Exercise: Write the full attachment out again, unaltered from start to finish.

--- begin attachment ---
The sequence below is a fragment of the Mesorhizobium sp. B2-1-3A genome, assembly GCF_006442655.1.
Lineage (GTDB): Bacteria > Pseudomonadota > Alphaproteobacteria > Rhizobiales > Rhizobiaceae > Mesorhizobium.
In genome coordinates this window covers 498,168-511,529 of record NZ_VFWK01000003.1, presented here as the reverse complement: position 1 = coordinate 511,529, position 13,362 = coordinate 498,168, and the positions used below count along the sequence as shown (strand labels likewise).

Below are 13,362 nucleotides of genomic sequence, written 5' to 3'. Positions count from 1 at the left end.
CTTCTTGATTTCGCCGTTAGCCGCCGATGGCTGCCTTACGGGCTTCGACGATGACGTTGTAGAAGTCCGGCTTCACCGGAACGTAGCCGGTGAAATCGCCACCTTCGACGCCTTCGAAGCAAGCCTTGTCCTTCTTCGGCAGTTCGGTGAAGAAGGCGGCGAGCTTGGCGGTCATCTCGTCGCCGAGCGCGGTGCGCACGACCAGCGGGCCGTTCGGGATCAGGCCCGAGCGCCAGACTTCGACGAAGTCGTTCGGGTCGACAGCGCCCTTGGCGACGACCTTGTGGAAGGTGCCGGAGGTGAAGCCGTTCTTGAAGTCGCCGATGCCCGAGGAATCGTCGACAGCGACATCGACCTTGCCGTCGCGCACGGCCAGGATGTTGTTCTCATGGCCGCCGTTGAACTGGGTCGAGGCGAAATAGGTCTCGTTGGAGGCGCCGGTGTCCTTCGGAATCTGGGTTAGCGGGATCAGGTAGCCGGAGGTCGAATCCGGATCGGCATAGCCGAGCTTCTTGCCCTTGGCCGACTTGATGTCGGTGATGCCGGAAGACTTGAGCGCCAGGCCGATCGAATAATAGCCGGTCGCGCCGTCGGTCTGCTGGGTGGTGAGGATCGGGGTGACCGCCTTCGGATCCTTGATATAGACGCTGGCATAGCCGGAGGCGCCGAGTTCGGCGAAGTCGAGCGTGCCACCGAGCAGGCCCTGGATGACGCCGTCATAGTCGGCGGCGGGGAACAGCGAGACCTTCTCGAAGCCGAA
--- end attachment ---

The sequence below is a fragment of the Mesorhizobium sp. B2-1-3A genome, assembly GCF_006442655.1.
Lineage (GTDB): Bacteria > Pseudomonadota > Alphaproteobacteria > Rhizobiales > Rhizobiaceae > Mesorhizobium.
In genome coordinates this window covers 498,168-511,529 of record NZ_VFWK01000003.1, presented here as the reverse complement: position 1 = coordinate 511,529, position 13,362 = coordinate 498,168, and the positions used below count along the sequence as shown (strand labels likewise).

Below are 13,362 nucleotides of genomic sequence, written 5' to 3'. Positions count from 1 at the left end.
CTTCTTGATTTCGCCGTTAGCCGCCGATGGCTGCCTTACGGGCTTCGACGATGACGTTGTAGAAGTCCGGCTTCACCGGAACGTAGCCGGTGAAATCGCCACCTTCGACGCCTTCGAAGCAAGCCTTGTCCTTCTTCGGCAGTTCGGTGAAGAAGGCGGCGAGCTTGGCGGTCATCTCGTCGCCGAGCGCGGTGCGCACGACCAGCGGGCCGTTCGGGATCAGGCCCGAGCGCCAGACTTCGACGAAGTCGTTCGGGTCGACAGCGCCCTTGGCGACGACCTTGTGGAAGGTGCCGGAGGTGAAGCCGTTCTTGAAGTCGCCGATGCCCGAGGAATCGTCGACAGCGACATCGACCTTGCCGTCGCGCACGGCCAGGATGTTGTTCTCATGGCCGCCGTTGAACTGGGTCGAGGCGAAATAGGTCTCGTTGGAGGCGCCGGTGTCCTTCGGAATCTGGGTTAGCGGGATCAGGTAGCCGGAGGTCGAATCCGGATCGGCATAGCCGAGCTTCTTGCCCTTGGCCGACTTGATGTCGGTGATGCCGGAAGACTTGAGCGCCAGGCCGATCGAATAATAGCCGGTCGCGCCGTCGGTCTGCTGGGTGGTGAGGATCGGGGTGACCGCCTTCGGATCCTTGATATAGACGCTGGCATAGCCGGAGGCGCCGAGTTCGGCGAAGTCGAGCGTGCCACCGAGCAGGCCCTGGATGACGCCGTCATAGTCGGCGGCGGGGAACAGCGAGACCTTCTCGAAGCCGAA